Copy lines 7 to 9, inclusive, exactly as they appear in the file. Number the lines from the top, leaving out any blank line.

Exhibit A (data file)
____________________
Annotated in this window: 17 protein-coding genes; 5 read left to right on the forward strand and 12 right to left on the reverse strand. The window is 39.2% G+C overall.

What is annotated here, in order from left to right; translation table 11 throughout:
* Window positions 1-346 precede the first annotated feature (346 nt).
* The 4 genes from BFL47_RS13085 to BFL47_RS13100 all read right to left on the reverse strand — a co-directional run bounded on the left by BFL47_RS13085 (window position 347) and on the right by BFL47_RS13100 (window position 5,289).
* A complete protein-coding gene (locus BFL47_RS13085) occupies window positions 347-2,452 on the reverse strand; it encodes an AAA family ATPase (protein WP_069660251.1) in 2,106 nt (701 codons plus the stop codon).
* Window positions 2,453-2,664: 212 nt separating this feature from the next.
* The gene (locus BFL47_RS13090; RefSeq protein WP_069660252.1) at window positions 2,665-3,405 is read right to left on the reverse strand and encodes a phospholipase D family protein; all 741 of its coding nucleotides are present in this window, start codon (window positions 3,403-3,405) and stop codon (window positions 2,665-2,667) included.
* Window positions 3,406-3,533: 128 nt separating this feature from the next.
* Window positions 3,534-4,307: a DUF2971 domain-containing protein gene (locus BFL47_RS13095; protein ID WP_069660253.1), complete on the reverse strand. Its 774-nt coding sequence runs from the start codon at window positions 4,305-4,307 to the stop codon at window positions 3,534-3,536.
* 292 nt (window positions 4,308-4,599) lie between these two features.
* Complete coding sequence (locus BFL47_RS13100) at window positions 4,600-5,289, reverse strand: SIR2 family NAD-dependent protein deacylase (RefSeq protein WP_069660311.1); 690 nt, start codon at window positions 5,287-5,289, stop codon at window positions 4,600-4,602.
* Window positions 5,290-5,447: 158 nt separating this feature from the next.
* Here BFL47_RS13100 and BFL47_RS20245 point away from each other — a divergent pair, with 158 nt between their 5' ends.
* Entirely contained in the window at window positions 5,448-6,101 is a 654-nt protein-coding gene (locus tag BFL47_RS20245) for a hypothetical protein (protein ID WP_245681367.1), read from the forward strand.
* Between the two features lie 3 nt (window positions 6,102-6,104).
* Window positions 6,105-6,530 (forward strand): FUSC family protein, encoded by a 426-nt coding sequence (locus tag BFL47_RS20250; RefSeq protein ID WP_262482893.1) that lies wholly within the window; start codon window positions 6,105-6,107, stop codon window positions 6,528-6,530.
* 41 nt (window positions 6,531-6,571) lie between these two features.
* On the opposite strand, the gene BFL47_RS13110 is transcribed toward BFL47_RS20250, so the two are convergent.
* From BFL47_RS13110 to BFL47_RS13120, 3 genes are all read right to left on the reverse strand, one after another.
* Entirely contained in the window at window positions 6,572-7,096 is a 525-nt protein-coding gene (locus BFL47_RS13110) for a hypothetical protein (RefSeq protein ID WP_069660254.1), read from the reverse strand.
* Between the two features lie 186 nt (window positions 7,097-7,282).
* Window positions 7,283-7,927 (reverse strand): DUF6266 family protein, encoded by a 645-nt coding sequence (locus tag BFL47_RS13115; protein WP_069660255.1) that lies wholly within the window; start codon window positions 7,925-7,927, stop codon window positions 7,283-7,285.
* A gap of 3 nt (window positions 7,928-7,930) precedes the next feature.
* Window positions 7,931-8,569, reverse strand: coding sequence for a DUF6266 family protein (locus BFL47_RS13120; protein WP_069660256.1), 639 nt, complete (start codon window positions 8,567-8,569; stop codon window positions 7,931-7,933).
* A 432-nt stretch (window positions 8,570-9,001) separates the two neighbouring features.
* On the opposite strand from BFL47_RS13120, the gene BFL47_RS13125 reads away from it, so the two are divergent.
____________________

* The gene (locus BFL47_RS13090; RefSeq protein WP_069660252.1) at window positions 2,665-3,405 is read right to left on the reverse strand and encodes a phospholipase D family protein; all 741 of its coding nucleotides are present in this window, start codon (window positions 3,403-3,405) and stop codon (window positions 2,665-2,667) included.
* Window positions 3,406-3,533: 128 nt separating this feature from the next.
* Window positions 3,534-4,307: a DUF2971 domain-containing protein gene (locus BFL47_RS13095; protein ID WP_069660253.1), complete on the reverse strand. Its 774-nt coding sequence runs from the start codon at window positions 4,305-4,307 to the stop codon at window positions 3,534-3,536.